Health Policy Commission to Hold Hearing Feb. 22 on Recently Enacted Law to Ban Mandatory Overtime
Seeks Nurses’ Input in Developing Definition of an “Emergency Situation” Where Mandatory Overtime May Be Allowed
Nurses along with other advocates will be on hand to push for a clear definition of a government declared emergency to prevent hospitals from skirting the law and endangering patients
When: Friday, Feb. 22, 2013 from 9 – 11 a.m.
Where: Worcester Hospital and Recovery Center Conference Room, 309 Belmont St., Worcester, MA
What: Representatives from the Massachusetts Nurses Association/National Nurses United, along with other health care and consumer advocacy groups will be among those testifying this Friday, Feb. 22, when a special Quality Improvement and Patient Protection Committee of the Health Policy Commission will hold a hearing to assist the Commission in strengthening and clarifying a key provision of a recently enacted law to ban the dangerous practice of mandatory overtime for nurses in acute care hospitals.
On August 6, Governor Deval Patrick signed into law a health care payment reform bill that includes a ban on mandatory overtime proposed by the MNA/NNU. This measure, which was enacted on Nov. 5 2012, prohibits a hospital from requiring a nurse to work mandatory overtime (no more than 12 hours in a 24 hour period) except in the case of an emergency situation where the safety of the patient requires its use and when there is no reasonable alternative. The Health Policy Commission, which was established under the law, is charged with developing guidelines and procedures to determine what constitutes an emergency situation for the purposes of allowing mandatory overtime. The MNA/NNU, supported by other community and health care advocates, is seeking a very clear definition of an emergency that includes “any declared national, state or municipal disaster or other catastrophic event, such as a natural disaster, act of terrorism or extended power outage, that will substantially alter the public’s health care requirements.” The nurses want to ensure that the final definition takes any interpretation of what constitutes an emergency out of the hands of hospital administrators who have and will continue to seek any opportunity to skirt the law.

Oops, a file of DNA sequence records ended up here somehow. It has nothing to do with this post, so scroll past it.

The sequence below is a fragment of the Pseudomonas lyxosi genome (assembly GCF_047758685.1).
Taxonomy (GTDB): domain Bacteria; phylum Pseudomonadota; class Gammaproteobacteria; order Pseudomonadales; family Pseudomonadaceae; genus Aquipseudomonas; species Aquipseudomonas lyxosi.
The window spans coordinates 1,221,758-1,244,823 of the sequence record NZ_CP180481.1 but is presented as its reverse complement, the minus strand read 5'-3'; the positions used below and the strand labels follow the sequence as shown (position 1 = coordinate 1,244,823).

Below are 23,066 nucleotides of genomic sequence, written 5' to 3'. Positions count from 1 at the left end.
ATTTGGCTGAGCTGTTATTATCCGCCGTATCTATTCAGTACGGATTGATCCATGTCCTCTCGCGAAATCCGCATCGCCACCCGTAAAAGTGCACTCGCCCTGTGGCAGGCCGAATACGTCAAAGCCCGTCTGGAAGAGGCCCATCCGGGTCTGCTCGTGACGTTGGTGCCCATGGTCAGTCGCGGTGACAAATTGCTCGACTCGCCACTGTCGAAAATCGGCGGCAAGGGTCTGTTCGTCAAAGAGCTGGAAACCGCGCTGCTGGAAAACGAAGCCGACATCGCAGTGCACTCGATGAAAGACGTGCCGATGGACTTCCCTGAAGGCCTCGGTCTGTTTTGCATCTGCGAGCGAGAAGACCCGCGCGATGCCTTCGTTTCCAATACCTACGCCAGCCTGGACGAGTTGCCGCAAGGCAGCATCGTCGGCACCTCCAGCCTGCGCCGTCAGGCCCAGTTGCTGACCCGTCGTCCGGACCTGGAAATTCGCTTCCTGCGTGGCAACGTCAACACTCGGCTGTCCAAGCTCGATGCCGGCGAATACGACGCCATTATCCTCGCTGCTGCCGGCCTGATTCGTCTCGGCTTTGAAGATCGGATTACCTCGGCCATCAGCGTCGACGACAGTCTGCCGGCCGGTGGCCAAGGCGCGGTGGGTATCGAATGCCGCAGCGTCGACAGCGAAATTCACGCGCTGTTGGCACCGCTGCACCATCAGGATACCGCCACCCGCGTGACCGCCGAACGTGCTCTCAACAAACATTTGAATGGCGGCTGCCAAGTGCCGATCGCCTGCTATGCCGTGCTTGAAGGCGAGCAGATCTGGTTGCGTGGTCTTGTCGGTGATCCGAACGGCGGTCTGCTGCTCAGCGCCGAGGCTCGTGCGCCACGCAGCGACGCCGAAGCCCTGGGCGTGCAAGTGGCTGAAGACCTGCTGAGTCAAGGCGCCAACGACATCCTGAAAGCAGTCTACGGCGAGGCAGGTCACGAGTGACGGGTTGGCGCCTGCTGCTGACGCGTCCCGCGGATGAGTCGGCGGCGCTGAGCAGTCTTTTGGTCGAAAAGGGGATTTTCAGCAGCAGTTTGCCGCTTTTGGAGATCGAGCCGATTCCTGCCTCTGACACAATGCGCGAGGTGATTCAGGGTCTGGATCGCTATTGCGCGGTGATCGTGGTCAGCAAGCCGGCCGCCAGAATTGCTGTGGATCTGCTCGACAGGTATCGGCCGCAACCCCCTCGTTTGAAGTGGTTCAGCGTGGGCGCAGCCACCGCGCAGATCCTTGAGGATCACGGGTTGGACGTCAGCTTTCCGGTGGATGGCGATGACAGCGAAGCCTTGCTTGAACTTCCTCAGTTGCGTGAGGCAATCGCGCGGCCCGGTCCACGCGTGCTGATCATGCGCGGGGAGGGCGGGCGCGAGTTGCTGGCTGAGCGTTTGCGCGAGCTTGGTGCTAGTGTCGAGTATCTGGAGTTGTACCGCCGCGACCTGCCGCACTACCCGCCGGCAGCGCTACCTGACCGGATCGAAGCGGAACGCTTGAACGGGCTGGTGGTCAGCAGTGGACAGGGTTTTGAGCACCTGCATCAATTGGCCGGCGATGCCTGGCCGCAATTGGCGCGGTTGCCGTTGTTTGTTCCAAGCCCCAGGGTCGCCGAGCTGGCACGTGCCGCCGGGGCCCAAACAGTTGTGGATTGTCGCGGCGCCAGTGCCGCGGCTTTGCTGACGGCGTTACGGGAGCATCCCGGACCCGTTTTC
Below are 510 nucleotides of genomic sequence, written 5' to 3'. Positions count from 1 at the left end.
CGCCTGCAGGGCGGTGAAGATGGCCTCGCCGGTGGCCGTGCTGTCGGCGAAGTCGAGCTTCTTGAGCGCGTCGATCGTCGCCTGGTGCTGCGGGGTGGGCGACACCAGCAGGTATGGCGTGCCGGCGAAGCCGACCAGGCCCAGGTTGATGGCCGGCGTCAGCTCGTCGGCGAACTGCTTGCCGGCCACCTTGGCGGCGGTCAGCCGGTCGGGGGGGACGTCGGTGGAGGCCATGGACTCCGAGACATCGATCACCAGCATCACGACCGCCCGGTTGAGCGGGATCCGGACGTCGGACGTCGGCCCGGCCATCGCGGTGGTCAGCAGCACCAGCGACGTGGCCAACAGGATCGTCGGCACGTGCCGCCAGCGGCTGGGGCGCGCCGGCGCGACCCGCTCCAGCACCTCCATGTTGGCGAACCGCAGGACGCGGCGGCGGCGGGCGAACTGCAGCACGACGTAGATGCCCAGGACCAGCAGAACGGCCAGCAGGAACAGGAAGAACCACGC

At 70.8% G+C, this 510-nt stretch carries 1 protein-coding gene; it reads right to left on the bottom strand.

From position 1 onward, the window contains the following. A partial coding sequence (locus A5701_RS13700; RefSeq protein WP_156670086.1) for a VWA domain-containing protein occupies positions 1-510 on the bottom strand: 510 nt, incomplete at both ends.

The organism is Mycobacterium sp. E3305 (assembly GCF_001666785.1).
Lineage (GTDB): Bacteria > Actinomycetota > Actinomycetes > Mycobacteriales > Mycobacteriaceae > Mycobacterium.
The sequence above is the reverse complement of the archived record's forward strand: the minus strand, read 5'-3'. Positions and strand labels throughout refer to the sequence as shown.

Under this law, hospitals cannot use mandatory overtime as an alternative to providing the RN staffing needed to provide the care patients require. Unfortunately, for years, and to an even greater degree in the past two years, hospitals across the state have cut their RN staffing levels, left vacant nursing positions unfilled, and refused to hire contingency staff to cover the holes in nursing schedules, thus relying on overtime, either coerced or mandatory, to cover for their lack of nurses. As a result, some hospitals, such as UMass Medical Center in Worcester where there have been six layoffs of nurses in the last two years, have classified an increase in census, or a sick call by a few nurses as an emergency situation that justifies their use of forced overtime as a staffing tool. The nurses are seeking a definition of emergency that prevents these dangerous practices.
Who: Nurses from different regions of the state will testify, including Colleen Wolfe, a nurse at UMass Medical Center, where that hospital’s administration has used their deliberate understaffing of nurses to justify skirting the law and using mandatory overtime as a staffing tool.
Contact: David Schildmeier, 781-249-0430 for more information, fact sheets on the law, or to schedule interviews with nurses testifying.